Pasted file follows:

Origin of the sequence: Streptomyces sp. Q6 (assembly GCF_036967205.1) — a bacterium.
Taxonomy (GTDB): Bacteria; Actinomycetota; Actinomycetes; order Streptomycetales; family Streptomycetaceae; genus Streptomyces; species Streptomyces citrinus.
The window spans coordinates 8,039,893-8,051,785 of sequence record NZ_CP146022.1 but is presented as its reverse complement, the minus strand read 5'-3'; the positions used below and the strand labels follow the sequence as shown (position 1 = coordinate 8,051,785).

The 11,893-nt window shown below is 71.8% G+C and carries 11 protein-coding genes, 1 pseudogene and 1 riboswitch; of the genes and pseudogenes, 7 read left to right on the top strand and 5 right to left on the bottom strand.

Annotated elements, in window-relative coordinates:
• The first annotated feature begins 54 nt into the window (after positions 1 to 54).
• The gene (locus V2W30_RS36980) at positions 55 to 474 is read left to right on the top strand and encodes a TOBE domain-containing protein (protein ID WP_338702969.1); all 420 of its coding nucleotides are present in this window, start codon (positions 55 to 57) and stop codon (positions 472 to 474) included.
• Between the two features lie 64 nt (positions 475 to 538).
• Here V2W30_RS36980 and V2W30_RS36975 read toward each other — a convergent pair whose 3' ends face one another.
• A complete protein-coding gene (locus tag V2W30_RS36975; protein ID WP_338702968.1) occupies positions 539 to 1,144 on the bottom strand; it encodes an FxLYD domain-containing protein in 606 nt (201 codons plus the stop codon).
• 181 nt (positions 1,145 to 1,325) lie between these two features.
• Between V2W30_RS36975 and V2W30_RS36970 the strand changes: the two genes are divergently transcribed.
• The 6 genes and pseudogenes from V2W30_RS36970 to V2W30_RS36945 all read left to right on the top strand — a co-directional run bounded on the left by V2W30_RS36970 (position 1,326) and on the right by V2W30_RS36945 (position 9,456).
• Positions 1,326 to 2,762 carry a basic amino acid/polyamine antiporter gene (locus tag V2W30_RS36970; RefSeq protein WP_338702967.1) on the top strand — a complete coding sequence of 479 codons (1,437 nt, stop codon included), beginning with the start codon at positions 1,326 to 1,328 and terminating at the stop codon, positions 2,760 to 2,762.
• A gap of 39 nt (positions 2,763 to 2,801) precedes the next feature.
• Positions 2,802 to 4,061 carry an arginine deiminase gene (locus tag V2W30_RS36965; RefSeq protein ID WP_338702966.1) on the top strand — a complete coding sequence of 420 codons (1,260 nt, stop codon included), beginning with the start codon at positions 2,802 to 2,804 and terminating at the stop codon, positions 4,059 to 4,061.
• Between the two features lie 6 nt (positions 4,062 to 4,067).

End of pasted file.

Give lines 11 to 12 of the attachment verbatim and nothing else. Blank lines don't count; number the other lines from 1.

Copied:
• 181 nt (positions 1,145 to 1,325) lie between these two features.
• Between V2W30_RS36975 and V2W30_RS36970 the strand changes: the two genes are divergently transcribed.